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Our Guest Blogger is internationally renowned author and speaker on Business Networking Strategy, Andy Lopata. Known in the profession and the media as “Mr. Networking”, Andy shares his tips on the steps to take in any networking situation. There is more on Andy at his website and you can follow him via this link on Twitter.
If you were brought up in the UK in the 1980s you'll immediately
recognise this advice. Delivered to us by none other than Darth Vader (well,
actor David Prowse) in his guise as 'The Green Cross Code Man', this message
was drummed into us every day.
As well as being part of a very successful road safety campaign, the advice 'STOP...LOOK...LISTEN' is worth bearing in mind when interacting with your network.
Whether it's enthusiasm for what we do, too much time focusing on our own objectives or simple nerves, too many people ramble on when networking instead of allowing space to other people in the conversation. Sometimes this will just annoy or alienate other people, at other times you may actually lose out on potential business or support.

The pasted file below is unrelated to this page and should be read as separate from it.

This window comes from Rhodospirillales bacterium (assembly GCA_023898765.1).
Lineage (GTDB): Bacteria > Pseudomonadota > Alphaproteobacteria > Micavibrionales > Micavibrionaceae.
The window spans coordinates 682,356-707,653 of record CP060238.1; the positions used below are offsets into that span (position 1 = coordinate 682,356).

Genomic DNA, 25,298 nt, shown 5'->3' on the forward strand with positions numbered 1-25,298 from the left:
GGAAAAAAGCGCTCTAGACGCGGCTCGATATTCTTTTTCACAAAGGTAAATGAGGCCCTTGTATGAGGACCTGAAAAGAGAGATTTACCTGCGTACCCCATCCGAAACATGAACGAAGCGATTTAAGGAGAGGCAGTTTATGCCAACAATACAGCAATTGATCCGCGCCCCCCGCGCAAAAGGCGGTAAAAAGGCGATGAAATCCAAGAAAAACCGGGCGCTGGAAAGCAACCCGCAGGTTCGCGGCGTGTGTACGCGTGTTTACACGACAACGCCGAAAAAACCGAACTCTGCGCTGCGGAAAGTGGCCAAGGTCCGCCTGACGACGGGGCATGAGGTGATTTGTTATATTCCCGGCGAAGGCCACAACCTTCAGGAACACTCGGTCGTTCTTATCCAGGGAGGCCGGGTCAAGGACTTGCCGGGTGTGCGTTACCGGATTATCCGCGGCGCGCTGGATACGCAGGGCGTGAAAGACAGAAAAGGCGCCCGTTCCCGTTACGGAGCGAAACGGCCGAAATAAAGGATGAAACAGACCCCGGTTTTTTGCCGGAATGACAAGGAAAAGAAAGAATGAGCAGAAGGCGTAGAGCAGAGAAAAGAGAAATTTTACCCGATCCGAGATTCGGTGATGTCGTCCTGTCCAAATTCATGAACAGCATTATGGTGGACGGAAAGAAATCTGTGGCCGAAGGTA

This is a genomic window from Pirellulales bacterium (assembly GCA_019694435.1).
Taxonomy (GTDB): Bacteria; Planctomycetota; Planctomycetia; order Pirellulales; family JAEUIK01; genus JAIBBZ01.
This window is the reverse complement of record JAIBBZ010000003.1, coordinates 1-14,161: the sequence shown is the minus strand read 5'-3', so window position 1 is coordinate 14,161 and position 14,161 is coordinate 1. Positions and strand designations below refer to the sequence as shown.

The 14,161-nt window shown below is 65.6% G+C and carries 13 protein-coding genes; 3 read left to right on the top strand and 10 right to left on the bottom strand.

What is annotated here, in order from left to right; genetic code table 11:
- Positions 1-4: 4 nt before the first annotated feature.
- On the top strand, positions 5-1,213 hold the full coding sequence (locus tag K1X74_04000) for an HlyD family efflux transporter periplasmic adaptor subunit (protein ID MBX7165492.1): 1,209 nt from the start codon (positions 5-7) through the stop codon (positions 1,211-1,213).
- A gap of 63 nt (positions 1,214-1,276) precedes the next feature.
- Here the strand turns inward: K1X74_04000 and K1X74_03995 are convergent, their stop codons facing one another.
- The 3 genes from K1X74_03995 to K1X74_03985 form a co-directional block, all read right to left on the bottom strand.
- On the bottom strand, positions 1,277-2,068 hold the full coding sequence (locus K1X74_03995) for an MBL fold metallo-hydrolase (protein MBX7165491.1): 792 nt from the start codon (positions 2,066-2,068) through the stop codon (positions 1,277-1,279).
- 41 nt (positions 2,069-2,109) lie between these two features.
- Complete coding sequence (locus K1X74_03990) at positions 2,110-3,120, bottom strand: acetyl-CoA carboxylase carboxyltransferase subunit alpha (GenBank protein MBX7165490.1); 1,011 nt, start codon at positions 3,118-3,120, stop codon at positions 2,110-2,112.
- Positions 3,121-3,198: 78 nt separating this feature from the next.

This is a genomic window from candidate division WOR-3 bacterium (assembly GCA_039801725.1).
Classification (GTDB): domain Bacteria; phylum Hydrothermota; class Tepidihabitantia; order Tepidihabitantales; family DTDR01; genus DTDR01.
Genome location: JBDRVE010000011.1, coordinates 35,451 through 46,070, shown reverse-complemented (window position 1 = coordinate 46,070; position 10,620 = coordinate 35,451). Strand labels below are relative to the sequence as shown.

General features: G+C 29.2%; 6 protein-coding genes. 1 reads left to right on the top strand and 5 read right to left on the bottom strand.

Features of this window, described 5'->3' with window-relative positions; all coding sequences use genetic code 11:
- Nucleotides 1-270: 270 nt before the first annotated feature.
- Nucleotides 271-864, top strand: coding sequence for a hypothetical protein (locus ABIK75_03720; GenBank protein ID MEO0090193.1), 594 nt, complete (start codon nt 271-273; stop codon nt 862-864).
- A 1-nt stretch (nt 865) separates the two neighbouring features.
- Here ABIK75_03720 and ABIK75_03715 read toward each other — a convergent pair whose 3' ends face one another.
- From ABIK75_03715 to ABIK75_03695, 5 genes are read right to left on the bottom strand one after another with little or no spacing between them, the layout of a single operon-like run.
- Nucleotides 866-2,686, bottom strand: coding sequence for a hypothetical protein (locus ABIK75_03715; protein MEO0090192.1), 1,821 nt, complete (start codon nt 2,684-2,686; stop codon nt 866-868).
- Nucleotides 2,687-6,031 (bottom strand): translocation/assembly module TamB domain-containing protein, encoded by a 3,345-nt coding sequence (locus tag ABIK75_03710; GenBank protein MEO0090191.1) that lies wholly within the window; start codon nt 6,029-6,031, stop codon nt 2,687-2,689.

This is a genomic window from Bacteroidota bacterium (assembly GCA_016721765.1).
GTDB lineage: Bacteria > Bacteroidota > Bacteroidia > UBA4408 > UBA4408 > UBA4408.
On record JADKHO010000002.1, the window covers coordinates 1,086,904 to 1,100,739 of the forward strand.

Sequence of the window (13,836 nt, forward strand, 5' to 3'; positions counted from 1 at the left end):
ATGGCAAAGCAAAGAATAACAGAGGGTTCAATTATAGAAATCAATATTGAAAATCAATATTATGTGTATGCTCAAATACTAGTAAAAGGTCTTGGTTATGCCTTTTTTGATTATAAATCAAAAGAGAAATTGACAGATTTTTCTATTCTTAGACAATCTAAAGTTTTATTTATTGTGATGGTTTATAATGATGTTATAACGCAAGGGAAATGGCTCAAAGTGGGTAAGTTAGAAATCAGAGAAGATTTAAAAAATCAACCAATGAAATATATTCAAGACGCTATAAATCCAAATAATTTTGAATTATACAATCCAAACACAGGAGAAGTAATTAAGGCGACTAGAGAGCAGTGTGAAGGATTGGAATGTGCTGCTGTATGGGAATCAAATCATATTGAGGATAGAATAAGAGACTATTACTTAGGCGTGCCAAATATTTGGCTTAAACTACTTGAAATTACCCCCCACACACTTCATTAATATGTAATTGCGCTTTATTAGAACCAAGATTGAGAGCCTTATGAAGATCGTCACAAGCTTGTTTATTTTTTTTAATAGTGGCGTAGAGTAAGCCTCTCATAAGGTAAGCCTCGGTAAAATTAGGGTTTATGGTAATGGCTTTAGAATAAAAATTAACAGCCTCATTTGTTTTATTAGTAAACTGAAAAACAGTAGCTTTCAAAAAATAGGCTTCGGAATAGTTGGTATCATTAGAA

Let me give you an example.
I recently met with someone in my network who wanted to tell me about their new venture and seek support for it. As they explained what they were doing and what they were looking for, I recognised a possible introduction I could make for them.
Before offering the connection I needed to clarify something. I asked a question that needed a simple, two word answer. My contact gave me that two word answer...and then carried on talking! She bulldozed straight past the relevant information, veered off the subject entirely and carried on for at least two more minutes.
I must admit that I was sorely tempted to not bother making the introduction but I did go back to the idea. Many people wouldn't have.
When you are networking with people, reign in your enthusiasm sometimes and follow the Green Cross Code.
Pause for breath and allow your conversation partners to digest what you have said, ask you questions, offer advice or seek clarification.
Take a moment to consider the people around you. Is what you are sharing relevant, or of interest, to them? Have they understood you? Do they have something they can add or offer at this stage?
Don't simply be content with sharing your information. Seek feedback, ask for other people's opinions and, most importantly, take those opinions on board. And be aware of people who are looking for the opportunity to help you but struggling to get a word in edgeways!
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